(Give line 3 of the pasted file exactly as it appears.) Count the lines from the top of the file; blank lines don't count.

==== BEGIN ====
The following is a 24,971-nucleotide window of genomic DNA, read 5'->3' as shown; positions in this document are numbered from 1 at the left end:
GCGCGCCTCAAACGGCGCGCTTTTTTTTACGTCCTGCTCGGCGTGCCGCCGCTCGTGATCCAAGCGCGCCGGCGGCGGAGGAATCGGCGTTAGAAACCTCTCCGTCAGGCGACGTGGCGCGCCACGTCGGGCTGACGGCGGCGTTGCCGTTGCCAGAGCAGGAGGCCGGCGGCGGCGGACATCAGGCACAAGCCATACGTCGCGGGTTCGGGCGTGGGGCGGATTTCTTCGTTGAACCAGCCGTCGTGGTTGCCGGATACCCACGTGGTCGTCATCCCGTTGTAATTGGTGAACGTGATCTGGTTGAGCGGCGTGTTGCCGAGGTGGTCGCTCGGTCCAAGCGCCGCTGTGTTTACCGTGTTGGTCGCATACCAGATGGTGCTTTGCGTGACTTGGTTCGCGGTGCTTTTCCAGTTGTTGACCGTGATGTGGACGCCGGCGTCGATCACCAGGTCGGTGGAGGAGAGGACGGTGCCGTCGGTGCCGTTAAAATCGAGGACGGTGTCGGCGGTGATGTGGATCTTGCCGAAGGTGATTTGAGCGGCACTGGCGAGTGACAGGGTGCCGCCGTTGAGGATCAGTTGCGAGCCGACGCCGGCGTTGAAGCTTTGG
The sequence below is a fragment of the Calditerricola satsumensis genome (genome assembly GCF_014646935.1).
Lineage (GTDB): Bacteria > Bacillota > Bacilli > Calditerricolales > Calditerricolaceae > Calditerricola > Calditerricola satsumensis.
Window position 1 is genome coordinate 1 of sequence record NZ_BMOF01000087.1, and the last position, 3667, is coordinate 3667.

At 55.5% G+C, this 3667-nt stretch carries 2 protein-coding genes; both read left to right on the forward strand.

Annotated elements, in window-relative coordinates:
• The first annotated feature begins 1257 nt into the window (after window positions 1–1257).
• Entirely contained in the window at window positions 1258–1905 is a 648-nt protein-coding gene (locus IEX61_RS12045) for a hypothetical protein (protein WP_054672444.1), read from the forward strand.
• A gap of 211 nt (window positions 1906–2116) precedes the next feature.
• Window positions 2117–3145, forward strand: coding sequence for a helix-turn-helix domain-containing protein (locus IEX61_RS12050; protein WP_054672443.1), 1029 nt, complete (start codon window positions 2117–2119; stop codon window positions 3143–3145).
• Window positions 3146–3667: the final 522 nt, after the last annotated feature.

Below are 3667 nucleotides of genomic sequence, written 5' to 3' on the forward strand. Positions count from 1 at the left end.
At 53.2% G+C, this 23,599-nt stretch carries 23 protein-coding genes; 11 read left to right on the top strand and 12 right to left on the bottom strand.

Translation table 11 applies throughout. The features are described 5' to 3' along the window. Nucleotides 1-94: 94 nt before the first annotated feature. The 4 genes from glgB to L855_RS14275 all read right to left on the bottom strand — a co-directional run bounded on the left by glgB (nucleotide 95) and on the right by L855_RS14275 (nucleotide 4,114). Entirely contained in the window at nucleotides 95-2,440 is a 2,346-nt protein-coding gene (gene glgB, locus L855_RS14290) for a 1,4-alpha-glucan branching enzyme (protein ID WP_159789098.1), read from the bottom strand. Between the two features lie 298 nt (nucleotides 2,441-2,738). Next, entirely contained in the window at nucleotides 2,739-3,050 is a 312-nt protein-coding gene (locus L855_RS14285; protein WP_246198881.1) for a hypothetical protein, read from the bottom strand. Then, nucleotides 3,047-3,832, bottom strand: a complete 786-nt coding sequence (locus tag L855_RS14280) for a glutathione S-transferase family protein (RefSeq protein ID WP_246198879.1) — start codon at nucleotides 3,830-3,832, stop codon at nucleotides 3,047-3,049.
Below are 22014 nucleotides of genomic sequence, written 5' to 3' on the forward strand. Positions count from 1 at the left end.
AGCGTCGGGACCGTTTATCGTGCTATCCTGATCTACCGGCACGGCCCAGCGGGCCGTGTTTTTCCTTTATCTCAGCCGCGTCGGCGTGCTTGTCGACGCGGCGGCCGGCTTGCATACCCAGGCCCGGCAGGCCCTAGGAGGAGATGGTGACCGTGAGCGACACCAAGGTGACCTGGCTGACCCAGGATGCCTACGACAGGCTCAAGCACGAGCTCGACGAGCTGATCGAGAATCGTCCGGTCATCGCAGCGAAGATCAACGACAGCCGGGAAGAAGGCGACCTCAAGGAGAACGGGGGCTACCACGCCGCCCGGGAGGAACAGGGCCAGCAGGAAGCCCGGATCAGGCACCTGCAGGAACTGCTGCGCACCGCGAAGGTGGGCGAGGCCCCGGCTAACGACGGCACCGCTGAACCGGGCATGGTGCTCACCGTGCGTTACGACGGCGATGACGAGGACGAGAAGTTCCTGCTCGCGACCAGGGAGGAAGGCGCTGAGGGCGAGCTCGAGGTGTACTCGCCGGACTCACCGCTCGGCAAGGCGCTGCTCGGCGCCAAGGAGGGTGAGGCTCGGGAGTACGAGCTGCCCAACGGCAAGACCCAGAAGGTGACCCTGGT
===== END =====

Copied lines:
The sequence below is a fragment of the Calditerricola satsumensis genome (genome assembly GCF_014646935.1).